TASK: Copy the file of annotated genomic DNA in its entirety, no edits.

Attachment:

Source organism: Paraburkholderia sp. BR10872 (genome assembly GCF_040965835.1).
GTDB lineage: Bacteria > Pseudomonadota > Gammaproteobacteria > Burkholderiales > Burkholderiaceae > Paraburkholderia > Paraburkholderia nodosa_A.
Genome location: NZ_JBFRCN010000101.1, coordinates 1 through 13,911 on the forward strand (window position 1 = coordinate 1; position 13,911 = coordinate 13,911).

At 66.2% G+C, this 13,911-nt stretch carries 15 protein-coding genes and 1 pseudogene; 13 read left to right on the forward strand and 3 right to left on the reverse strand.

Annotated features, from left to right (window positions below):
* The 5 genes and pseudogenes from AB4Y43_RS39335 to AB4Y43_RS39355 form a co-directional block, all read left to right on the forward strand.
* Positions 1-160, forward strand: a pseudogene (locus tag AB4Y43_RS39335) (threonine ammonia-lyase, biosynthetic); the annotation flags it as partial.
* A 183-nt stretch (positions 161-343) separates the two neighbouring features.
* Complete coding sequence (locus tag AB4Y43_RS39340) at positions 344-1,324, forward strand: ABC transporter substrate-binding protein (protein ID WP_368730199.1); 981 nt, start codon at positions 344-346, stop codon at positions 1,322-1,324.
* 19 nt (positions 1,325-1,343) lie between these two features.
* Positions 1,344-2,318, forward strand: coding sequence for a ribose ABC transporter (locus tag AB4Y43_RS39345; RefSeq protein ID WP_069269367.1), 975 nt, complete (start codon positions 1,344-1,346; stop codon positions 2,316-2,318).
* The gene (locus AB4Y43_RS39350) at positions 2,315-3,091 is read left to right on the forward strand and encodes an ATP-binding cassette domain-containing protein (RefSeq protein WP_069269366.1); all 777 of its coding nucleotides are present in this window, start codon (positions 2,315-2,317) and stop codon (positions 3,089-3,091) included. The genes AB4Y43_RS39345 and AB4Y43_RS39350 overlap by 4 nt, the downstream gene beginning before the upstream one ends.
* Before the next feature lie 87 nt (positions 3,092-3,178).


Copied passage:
Source organism: Paraburkholderia sp. BR10872 (genome assembly GCF_040965835.1).
GTDB lineage: Bacteria > Pseudomonadota > Gammaproteobacteria > Burkholderiales > Burkholderiaceae > Paraburkholderia > Paraburkholderia nodosa_A.
Genome location: NZ_JBFRCN010000101.1, coordinates 1 through 13,911 on the forward strand (window position 1 = coordinate 1; position 13,911 = coordinate 13,911).

At 66.2% G+C, this 13,911-nt stretch carries 15 protein-coding genes and 1 pseudogene; 13 read left to right on the forward strand and 3 right to left on the reverse strand.

Annotated features, from left to right (window positions below):
* The 5 genes and pseudogenes from AB4Y43_RS39335 to AB4Y43_RS39355 form a co-directional block, all read left to right on the forward strand.
* Positions 1-160, forward strand: a pseudogene (locus tag AB4Y43_RS39335) (threonine ammonia-lyase, biosynthetic); the annotation flags it as partial.
* A 183-nt stretch (positions 161-343) separates the two neighbouring features.
* Complete coding sequence (locus tag AB4Y43_RS39340) at positions 344-1,324, forward strand: ABC transporter substrate-binding protein (protein ID WP_368730199.1); 981 nt, start codon at positions 344-346, stop codon at positions 1,322-1,324.
* 19 nt (positions 1,325-1,343) lie between these two features.
* Positions 1,344-2,318, forward strand: coding sequence for a ribose ABC transporter (locus tag AB4Y43_RS39345; RefSeq protein ID WP_069269367.1), 975 nt, complete (start codon positions 1,344-1,346; stop codon positions 2,316-2,318).
* The gene (locus AB4Y43_RS39350) at positions 2,315-3,091 is read left to right on the forward strand and encodes an ATP-binding cassette domain-containing protein (RefSeq protein WP_069269366.1); all 777 of its coding nucleotides are present in this window, start codon (positions 2,315-2,317) and stop codon (positions 3,089-3,091) included. The genes AB4Y43_RS39345 and AB4Y43_RS39350 overlap by 4 nt, the downstream gene beginning before the upstream one ends.
* Before the next feature lie 87 nt (positions 3,092-3,178).